"Sweet Smell of Success"

March 2011

Sweet Smell of SuccessBurt Lancaster and Tony Curtis Excel in Fast-Paced Classic '50s Film

The Criterion Collection 555
Format: Blu-ray

Overall Enjoyment
Picture Quality
Sound Quality

Clifford Odets and Ernest Lehman scripted this dark 1957 masterpiece, whose principal character they based on Walter Winchell, the controversial gossip columnist. In the movie he becomes J.J. Hunsecker, played by a bespectacled Burt Lancaster. Hunsecker is a ruthless gossip-column writer who can make or break fortunes, keeping, like Winchell, a DDL (drop-dead list) of those who are permanently banished from his presence. He holds court in a restaurant where he has a special table, complete with private telephone. Lancaster, who usually played a hero, shows his acting versatility by perfectly capturing Hunsecker's vicious arrogance.

Tony Curtis plays Sidney Falco, an unprincipled, smarmy little man who works as a press agent while wanting to be a successful columnist like Hunsecker. He manipulates people, facts, and innuendo to try to get in Hunsecker's good graces, but all he achieves is public humiliation. It was a risk for Curtis to take such a role, as his previous good-guy parts had secured a large following of teenage girls. But the risk paid off, with Curtis showing that he had real acting chops.

The plot gets rolling when Hunsecker wants Falco to break up his sister's relationship with a jazz-guitar player (Martin Milner, playing in the film with the real-life Chico Hamilton Quintet). The rest of the film is cross and double cross, as Falco weasels his way into precarious situations and Hunsecker demonstrates his ruthlessness. The action is very fast, and I was struck by the crisp pacing of director Alexander Mackendrick, who never wastes a second. The dialogue is as priceless as it is merciless. Hunsecker's line after Falco offers a particularly unpleasant suggestion is my favorite: "I'd hate to take a bite out of you. You're a cookie full of arsenic."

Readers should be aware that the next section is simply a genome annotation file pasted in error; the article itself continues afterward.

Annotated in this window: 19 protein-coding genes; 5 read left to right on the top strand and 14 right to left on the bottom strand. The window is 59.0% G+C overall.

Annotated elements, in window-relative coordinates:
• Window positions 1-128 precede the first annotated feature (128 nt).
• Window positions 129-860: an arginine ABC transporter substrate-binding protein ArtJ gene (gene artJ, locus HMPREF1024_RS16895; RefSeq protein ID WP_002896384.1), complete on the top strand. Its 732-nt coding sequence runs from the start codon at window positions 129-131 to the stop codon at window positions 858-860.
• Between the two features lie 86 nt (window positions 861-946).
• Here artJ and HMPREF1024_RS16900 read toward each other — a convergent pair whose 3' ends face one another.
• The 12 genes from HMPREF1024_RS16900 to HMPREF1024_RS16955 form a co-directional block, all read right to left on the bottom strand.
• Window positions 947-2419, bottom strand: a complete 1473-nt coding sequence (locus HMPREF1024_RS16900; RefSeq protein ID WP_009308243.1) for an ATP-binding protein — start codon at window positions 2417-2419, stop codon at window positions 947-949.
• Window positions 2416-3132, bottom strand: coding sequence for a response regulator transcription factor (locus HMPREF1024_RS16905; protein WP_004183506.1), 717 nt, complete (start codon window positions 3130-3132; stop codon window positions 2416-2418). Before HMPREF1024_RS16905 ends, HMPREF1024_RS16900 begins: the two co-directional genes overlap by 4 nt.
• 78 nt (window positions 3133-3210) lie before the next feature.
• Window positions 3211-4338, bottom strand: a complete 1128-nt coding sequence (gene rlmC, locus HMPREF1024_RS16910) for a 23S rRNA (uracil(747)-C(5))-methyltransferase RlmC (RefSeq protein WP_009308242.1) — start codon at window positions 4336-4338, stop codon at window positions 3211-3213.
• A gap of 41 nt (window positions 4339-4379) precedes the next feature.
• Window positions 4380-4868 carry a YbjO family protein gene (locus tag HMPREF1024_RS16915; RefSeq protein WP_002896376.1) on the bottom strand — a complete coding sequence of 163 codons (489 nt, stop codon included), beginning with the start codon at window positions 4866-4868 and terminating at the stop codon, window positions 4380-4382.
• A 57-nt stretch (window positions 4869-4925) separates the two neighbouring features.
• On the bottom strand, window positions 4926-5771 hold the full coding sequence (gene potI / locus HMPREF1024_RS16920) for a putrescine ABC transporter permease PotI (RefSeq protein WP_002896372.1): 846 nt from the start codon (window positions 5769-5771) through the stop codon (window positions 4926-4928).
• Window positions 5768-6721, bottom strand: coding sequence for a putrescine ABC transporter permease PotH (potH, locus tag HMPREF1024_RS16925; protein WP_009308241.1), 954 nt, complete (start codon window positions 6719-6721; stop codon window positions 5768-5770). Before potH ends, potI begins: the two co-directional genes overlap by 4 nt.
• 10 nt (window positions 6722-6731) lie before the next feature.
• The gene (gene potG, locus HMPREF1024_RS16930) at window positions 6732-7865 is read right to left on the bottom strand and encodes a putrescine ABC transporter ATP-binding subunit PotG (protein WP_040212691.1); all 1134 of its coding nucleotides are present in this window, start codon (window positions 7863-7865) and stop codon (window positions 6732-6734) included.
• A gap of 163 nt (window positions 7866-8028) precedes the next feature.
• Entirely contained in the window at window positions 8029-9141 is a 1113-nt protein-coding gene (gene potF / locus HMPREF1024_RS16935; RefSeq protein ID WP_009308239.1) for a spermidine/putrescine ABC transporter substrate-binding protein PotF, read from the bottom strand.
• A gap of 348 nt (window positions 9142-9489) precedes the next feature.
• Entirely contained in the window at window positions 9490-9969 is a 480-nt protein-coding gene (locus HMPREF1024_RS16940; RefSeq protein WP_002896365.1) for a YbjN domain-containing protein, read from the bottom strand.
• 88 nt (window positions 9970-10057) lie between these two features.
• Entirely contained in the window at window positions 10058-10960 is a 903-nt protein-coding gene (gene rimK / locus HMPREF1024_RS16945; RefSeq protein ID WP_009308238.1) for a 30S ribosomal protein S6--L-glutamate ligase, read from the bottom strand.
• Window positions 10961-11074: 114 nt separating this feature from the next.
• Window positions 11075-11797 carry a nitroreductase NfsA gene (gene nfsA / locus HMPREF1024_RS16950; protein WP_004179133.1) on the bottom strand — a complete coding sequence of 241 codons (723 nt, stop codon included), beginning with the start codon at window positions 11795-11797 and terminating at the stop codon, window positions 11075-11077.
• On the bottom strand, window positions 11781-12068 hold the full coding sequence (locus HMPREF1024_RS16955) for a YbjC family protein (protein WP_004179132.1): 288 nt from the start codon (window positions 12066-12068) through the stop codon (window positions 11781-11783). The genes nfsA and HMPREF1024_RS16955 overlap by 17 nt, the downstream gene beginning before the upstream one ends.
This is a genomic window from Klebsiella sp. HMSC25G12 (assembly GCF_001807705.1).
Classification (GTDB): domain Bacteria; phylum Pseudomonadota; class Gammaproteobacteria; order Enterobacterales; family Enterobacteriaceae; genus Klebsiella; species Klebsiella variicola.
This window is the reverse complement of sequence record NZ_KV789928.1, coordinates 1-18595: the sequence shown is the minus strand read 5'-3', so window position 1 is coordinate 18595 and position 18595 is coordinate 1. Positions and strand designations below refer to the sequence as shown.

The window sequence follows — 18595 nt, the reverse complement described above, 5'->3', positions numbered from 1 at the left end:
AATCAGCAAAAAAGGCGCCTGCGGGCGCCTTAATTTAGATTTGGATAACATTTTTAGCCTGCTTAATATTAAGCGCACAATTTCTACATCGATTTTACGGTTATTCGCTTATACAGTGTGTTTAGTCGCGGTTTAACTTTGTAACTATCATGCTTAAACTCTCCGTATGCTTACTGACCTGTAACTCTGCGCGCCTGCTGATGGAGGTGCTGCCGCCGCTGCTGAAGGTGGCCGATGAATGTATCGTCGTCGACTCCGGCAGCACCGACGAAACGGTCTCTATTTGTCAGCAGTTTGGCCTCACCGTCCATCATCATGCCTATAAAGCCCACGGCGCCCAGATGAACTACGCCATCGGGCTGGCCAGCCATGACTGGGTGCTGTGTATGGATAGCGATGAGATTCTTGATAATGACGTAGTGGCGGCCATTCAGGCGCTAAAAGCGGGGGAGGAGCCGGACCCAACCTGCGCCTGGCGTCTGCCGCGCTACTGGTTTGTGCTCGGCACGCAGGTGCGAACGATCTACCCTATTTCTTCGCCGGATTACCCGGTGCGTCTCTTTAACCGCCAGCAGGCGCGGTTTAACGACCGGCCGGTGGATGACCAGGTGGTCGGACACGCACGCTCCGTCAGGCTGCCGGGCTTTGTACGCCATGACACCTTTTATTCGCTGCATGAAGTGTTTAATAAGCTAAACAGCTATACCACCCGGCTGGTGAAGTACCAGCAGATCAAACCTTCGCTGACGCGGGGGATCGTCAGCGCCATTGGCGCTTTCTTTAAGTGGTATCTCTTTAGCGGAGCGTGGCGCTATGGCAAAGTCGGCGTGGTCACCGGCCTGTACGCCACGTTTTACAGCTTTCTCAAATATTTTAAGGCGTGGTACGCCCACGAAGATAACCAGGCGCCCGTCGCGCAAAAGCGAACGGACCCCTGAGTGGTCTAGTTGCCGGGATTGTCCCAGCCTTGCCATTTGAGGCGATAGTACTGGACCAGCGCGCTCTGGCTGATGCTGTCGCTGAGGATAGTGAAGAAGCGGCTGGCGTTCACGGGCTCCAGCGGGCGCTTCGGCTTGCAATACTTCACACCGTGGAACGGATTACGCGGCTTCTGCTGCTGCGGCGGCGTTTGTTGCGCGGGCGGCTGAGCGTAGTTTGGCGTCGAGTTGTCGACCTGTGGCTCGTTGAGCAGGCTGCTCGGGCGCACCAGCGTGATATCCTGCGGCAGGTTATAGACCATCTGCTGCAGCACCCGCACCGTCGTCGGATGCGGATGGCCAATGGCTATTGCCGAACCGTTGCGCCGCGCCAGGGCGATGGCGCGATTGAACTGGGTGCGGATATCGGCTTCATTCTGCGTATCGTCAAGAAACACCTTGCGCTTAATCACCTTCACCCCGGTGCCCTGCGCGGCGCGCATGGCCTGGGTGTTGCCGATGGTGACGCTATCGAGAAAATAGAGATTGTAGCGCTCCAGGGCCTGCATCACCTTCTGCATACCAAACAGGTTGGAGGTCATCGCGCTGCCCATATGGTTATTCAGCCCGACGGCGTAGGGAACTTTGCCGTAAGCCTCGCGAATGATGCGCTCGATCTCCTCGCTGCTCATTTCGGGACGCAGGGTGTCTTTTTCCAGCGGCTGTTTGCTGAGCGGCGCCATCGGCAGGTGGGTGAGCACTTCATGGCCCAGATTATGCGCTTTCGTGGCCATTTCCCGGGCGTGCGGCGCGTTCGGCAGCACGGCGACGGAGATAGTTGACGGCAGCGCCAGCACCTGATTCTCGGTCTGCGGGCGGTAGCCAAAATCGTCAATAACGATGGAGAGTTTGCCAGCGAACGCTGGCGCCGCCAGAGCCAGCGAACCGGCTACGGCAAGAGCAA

Academy Award-winning cinematographer James Wong Howe lit the film in a realistic way that he discusses in one of the supplements. It looks as good as any of the other black-and-white masterpieces from Criterion, meaning it's excellent and at times breathtaking. Blacks are jet black, whites are bright, and there seems to be over 100 shades of gray in between. The focus is sharp and clean, with good shadow detail. Both the dialogue and Elmer Bernstein's jazzy music score come across clearly on an excellent uncompressed monaural soundtrack.

In addition to the piece on James Wong Howe and his interesting discussion of lighting, there's an extra devoted to the films of director Alexander Mackendrick, another in which filmmaker James Mangold talks about Mackendrick as an instructor and mentor, and still another that finds film critic Neal Gabler discussing Walter Winchell. The extensive booklet contains an enthusiastic if not always clear essay by critic Gary Giddins and two short stories by Ernest Lehmann that use Hunsecker and Falco as characters.

Be sure to watch for: The opening scene on the streets of New York, as the first edition of the Globe newspaper is being delivered, sets a bustling tempo and crisp visual style that lets you know you're in for something special.

. . . Rad Bennett